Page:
Mortality and Morbidity During and After the Antihypertensive and Lipid-Lowering Treatment to Prevent Heart Attack Trial


Sara L. Pressel, MS, ALLHAT Clinical Trials Center, University of Texas School of Public Health, RAS W908, University of Texas Health Science Center at Houston, 1200 Herman Pressler Drive, Houston, TX 77030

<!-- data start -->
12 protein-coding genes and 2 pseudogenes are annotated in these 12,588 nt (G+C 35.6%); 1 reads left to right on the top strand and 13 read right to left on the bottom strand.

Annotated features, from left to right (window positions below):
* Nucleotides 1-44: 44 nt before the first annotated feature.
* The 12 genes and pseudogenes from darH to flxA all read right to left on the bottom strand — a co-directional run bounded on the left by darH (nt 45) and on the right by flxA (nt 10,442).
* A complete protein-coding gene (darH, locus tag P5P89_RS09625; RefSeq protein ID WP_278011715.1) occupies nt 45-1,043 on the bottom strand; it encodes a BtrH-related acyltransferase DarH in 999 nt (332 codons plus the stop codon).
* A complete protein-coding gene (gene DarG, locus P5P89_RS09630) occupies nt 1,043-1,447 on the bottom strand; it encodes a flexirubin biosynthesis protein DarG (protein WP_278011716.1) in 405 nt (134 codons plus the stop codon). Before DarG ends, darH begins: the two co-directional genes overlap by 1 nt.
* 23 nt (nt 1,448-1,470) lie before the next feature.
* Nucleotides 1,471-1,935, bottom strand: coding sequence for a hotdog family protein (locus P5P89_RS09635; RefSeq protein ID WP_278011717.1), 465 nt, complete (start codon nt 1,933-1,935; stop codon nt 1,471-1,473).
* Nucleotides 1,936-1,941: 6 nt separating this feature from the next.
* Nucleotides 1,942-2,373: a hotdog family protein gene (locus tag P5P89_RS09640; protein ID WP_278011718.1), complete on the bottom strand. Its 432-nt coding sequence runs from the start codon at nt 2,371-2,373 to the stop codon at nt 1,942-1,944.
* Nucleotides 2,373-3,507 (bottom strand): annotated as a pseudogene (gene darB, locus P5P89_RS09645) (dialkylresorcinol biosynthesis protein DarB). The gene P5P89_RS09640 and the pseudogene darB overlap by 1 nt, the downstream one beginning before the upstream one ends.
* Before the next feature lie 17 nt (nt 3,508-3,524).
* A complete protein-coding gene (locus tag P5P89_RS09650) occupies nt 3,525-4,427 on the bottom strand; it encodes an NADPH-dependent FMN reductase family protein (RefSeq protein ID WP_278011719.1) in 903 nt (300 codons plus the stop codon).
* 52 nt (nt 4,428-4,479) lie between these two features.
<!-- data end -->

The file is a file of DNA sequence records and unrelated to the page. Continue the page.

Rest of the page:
A randomized, double-blind, active-controlled, multicenter trial assigned 32,804 participants aged 55 years and older with hypertension and ≥1 other coronary heart disease risk factors to receive chlorthalidone (n=15,002), amlodipine (n=8898), or lisinopril (n=8904) for 4 to 8 years, when double-blinded therapy was discontinued. Passive surveillance continued for a total follow-up of 8 to 13 years using national administrative databases to ascertain deaths and hospitalizations. During the post-trial period, fatal outcomes and nonfatal outcomes were available for 98% and 65% of participants, respectively, due to lack of access to administrative databases for the remainder. This paper assesses whether mortality and morbidity differences persisted or new differences developed during the extended follow-up. Primary outcome was cardiovascular mortality and secondary outcomes were mortality, stroke, coronary heart disease, heart failure, cardiovascular disease, and end-stage renal disease. For the post-trial period, data are not available on medications or blood pressure levels. No significant differences (P<.05) appeared in cardiovascular mortality for amlodipine (hazard ratio [HR], 1.00; 95% confidence interval [CI], 0.93–1.06) or lisinopril (HR, 0.97; CI, 0.90–1.03), each compared with chlorthalidone. The only significant differences in secondary outcomes were for heart failure, which was higher with amlodipine (HR, 1.12; CI, 1.02–1.22), and stroke mortality, which was higher with lisinopril (HR, 1.20; CI, 1.01–1.41), each compared with chlorthalidone. Similar to the previously reported in-trial result, there was a significant treatment-by-race interaction for cardiovascular disease for lisinopril vs chlorthalidone. Black participants had higher risk than non-black participants taking lisinopril compared with chlorthalidone. After accounting for multiple comparisons, none of these results were significant. These findings suggest that neither calcium channel blockers nor angiotensin-converting enzyme inhibitors are superior to diuretics for the long-term prevention of major cardiovascular complications of hypertension.